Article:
115
115

Rasputina, Marya (daughter of Grigory Yefimovich Rasputin).

AUTOGRAPH MANUSCRIPT DIARY KEPT FROM SEPTEMBER 1914 UNTIL NOVEMBER 1916, CONTAINING SEVERAL REFERENCES TO RASPUTIN UP UNTIL A MONTH BEFORE HIS ASSASSINATION
Estimate
2,0003,000
LOT SOLD. 2,160 GBP
JUMP TO LOT
115

Rasputina, Marya (daughter of Grigory Yefimovich Rasputin).

AUTOGRAPH MANUSCRIPT DIARY KEPT FROM SEPTEMBER 1914 UNTIL NOVEMBER 1916, CONTAINING SEVERAL REFERENCES TO RASPUTIN UP UNTIL A MONTH BEFORE HIS ASSASSINATION
Estimate
2,0003,000
LOT SOLD. 2,160 GBP
JUMP TO LOT

Details & Cataloguing

Russian Books

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London

Rasputina, Marya (daughter of Grigory Yefimovich Rasputin).

AUTOGRAPH MANUSCRIPT DIARY KEPT FROM SEPTEMBER 1914 UNTIL NOVEMBER 1916, CONTAINING SEVERAL REFERENCES TO RASPUTIN UP UNTIL A MONTH BEFORE HIS ASSASSINATION

unsigned, but with Marya's name, that of her father [Grigory Rasputin] and sister Varya all contained in the text, in Russian, written in a youthful hand in black ink, some passages (entered during train journeys) in pencil, about her father's role as a friend of the Tsar, his moodiness and reported threats on his life, describing wartime train-journeys, meeting and talking with wounded soldiers; Marya also reports meeting with the Tsarina and the Grand Duchesses Olga and Tatyana, and discusses her life at high school, her romantic infatuations and flirtations and her social engagements, including going to hear Chaliapin sing

84 pages, 4to (c. 220 x 175mm.), a ruled exercise book, with drawings and doodles in pencil at the end, black cloth wrappers, numbered ("No.1") on the inside cover, [Petrograd and elsewhere], 24 September 1914-1 November 1916, a leaf apparently removed at the start of the volume, and another becoming loose


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Catalogue Note

This is a lively and sometimes poignant account of Marya Rasputina's life in Petrograd during the First World War, with significant references to her father, Grigory Yefimovich Rasputin (1872-1916) and the effects of war. Rasputin was assassinated in December 1916.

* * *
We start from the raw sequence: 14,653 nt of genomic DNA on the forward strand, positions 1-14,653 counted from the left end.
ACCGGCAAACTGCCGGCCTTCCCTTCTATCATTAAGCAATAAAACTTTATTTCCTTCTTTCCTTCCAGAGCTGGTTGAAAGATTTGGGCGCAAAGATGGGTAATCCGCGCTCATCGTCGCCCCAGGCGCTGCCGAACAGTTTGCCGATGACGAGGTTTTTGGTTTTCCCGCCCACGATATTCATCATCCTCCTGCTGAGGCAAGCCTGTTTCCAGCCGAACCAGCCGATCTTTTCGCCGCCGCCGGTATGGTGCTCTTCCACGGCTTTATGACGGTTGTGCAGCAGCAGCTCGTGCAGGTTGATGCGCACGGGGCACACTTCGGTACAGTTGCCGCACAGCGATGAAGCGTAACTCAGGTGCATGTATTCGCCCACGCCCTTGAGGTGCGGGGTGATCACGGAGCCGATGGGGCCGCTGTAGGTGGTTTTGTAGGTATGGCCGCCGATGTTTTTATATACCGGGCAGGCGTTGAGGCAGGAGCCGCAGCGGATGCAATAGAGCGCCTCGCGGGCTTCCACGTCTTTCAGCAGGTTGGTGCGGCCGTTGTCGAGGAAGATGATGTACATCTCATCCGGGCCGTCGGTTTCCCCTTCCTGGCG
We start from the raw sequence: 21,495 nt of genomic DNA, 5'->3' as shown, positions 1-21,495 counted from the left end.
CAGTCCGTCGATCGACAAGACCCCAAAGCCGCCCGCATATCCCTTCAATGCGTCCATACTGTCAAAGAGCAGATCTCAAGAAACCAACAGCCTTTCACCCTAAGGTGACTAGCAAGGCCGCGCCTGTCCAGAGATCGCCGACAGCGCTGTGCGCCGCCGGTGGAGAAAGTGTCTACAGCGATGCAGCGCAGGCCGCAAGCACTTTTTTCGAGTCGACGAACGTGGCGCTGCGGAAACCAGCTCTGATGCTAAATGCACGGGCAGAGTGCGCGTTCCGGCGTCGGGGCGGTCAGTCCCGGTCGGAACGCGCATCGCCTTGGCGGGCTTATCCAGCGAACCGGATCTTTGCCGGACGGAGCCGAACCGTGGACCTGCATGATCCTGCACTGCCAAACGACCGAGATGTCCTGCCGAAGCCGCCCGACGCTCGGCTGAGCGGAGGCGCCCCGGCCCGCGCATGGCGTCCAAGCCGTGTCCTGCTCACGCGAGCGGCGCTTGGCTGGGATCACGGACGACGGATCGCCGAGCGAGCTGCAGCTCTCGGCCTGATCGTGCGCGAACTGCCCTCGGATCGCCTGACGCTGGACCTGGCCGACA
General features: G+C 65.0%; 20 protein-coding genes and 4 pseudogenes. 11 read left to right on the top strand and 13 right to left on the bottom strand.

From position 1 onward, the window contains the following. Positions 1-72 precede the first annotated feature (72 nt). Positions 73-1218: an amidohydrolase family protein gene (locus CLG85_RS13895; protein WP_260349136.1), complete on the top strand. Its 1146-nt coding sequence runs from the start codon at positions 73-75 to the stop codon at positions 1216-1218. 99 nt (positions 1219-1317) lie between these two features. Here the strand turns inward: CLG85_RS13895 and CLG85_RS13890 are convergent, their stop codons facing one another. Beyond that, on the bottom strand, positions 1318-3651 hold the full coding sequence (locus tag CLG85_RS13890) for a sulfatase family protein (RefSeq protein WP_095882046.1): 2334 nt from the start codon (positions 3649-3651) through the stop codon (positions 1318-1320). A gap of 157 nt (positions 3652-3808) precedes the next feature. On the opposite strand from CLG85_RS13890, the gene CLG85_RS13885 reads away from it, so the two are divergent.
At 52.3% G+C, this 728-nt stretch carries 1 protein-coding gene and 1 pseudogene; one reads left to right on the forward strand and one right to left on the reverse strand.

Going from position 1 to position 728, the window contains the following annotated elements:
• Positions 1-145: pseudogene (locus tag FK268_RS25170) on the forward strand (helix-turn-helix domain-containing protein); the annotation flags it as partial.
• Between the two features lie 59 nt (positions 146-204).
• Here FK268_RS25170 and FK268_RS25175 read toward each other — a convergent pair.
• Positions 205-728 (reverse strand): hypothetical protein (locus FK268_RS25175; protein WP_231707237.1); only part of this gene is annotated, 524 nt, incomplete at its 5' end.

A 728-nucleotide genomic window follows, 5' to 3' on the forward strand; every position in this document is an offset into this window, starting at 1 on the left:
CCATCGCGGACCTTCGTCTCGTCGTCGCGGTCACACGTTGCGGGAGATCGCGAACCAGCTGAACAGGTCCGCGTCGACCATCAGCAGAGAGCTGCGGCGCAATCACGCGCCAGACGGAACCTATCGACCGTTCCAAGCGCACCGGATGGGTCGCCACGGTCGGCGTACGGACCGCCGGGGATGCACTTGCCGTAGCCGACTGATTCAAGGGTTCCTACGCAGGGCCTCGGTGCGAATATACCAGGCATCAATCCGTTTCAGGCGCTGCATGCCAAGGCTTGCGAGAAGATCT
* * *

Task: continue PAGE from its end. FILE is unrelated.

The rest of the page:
As she relates at the start of her diary, Marya Grigoryevna Rasputina was born in 1899 at Pokrovskoye (in the Tobolsk region).  She reports a demonstration against Rasputin in October 1914, negative comments made about him at her school, and his frequent bad moods. Marya refers to Rasputin as "Papa" ("...My father has an important role because the Tsar knows and loves him...") and he is named in the entry for 17 February 1916 as "Grigory Yevfimovich".  This is in the context of the occasion when the police interrogated the husband of a friend ("...Ivan Ivanovich was standing there as white as a sheet, it turns out they were carrying out a search... because [he] is close to Grigory Yevfimovich... my hands are still shaking from fear... all in all the day was a real nightmare..."). There was also a more direct threat against Rasputin himself: 

...Today everyone is in a terrible mood, everyone is waiting for something terrible to happen. There are rumours that papa is going to be killed in the next nine days. For this reason a kind of black cloud hung over everyone... I just went into the chapel, they were singing for the repose of the souls of the dead, I placed a candle and I really started to feel terrible... Papa is going round with black looks... Of course I think that they are trying to frighten him [by saying that] they will kill him, I would go mad; and he still goes around visiting people. How fearless he is... God help us... [6 February 1916]

Marya was evidently a lively and engaging girl. She gives an account of life at high school with friends and her love for her physics teacher. She had an active social life, including going to the theatre, cinema, hearing Chaliapin, and reading “On the Eve” by Turgenev.  She was also adventurous. There is an extraordinary account of a trip on a hospital train with nurses attending war wounded, including a lengthy description of the Easter celebrations held in the carriages. Later, she became preoccupied with thoughts of getting married, to a certain Simonik, known to her father. She is frank about her youthful infatuations; she was evidently attracted by and attractive to men. She reports missing a history class, a secret drinking session with friends at school, but was also compassionate about the wounded soldiers, and frequently worried about her father and Simonik (who went off to fight).

...All day I was in wagons No 1 and 2 looking after the wounded... There were a lot of praying soldiers and officers... sadness was visible on their faces. They were probably all at that moment thinking of their family and friends... there was paskha and kulich [sweet cheese and Easter cake] for the wounded, nevertheless they were still moaning... I really pitied the poor things, some of the wounded had tears in their eyes, but they didn’t want to show that they felt like crying. Now I realise what wounded means and how much they suffer... [21-22 March 1916] 

Russian Books

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